How to Flush Your Dog’s Ears
In most normal dogs, ear cleaning is not necessary on a regular basis. The ear canal has normal epithelial migration (skin cell movement) that naturally cleans itself and keeps debris to a minimum. However, since inflammation or masses can upset the normal epithelial migration, ear flushing is often a part of treating ear disease in pets. The frequency of flushing is generally based on recommendations from your veterinarian, but dogs with underlying ear disease will need flushing 1-2 times per week. However, avoid over-flushing, which can lead to too much moisture in the ear canals and cause additional problems or prolonged infections.
What Should I Use to Flush My Dog’s Ears?
Although there are many over-the-counter ear flushes, it is important to consult with a veterinarian before putting anything into your dog’s ears. There are many ingredients that can be ototoxic and lead to loss of hearing or deafness if used inappropriately. Before flushing the ears, ensure that the tympanic membrane (ear drum) is intact to decrease the risk of ototoxicity.
There are several different classes of ear flushes, all of which are based on the underlying condition:
- Cerumenolytics are used to break down the cerumen (aka wax) and are generally recommended in cases of marked build-up of wax in the canals.
- Antiseptics/drying agents are used to help remove excess moisture from the canals or to help control microbes (bacteria or yeast).
How Do I Clean My Dog’s Ears?
Flushing your dog’s ears can be challenging, and it is important to understand the anatomy of the dog’s ear canal before starting. Dogs have an L-shaped ear canal with a vertical canal leading to a corner (the junction), then into a horizontal canal, which ultimately ends at the eardrum. Gently pulling the pinna (ear flap) towards you can help lead straight to the canal and allow for more effective flushing. The next step is to fill the ear canal with cleaner and delicately massage the affected area.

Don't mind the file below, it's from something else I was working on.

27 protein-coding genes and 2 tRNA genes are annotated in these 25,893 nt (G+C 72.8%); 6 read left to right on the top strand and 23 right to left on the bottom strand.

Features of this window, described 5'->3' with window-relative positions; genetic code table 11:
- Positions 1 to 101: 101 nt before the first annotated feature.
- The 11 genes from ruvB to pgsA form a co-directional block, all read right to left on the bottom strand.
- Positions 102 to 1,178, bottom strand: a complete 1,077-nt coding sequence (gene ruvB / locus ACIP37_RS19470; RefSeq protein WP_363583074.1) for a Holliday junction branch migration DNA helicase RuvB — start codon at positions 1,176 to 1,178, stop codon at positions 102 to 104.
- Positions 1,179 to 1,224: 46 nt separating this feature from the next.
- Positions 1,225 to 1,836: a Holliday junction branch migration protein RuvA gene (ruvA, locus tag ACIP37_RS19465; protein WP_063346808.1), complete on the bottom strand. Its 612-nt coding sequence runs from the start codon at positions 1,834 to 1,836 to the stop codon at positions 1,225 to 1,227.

After massaging the canal, allow your pet to shake their head to remove excess fluid and debris. Finally, use cotton balls or gauze to wipe off excess fluid and debris from the entrance of the canals and ear flaps. Don’t use cotton-tipped applicators, since they’re potentially dangerous and can further push debris into the ear canal. Depending on the severity of ear disease, an in-hospital sedated flush or video otoscopy may be recommended prior to initiation of a home flushing routine.
Do I Need to Pluck Hair Before Flushing My Dog’s Ears?
There is much debate about removing hair from the ear canal. In general, most veterinary dermatologists advise against plucking the hair, since it can create trauma and increase inflammation, resulting in increased risk for secondary infection. If the hair is obstructing the entrance to the canal, clipping of the hair on the outside may help increase visualization of the entrance and allow for better flushing.
Finally, it is important to discuss an ear-flushing program with your veterinarian before starting on your own. This will give your vet a chance to complete an otoscopic (ear) exam that will direct therapy and ensure safety. If you feel uncomfortable about the flushing process, ask your veterinarian for an in-office demonstration.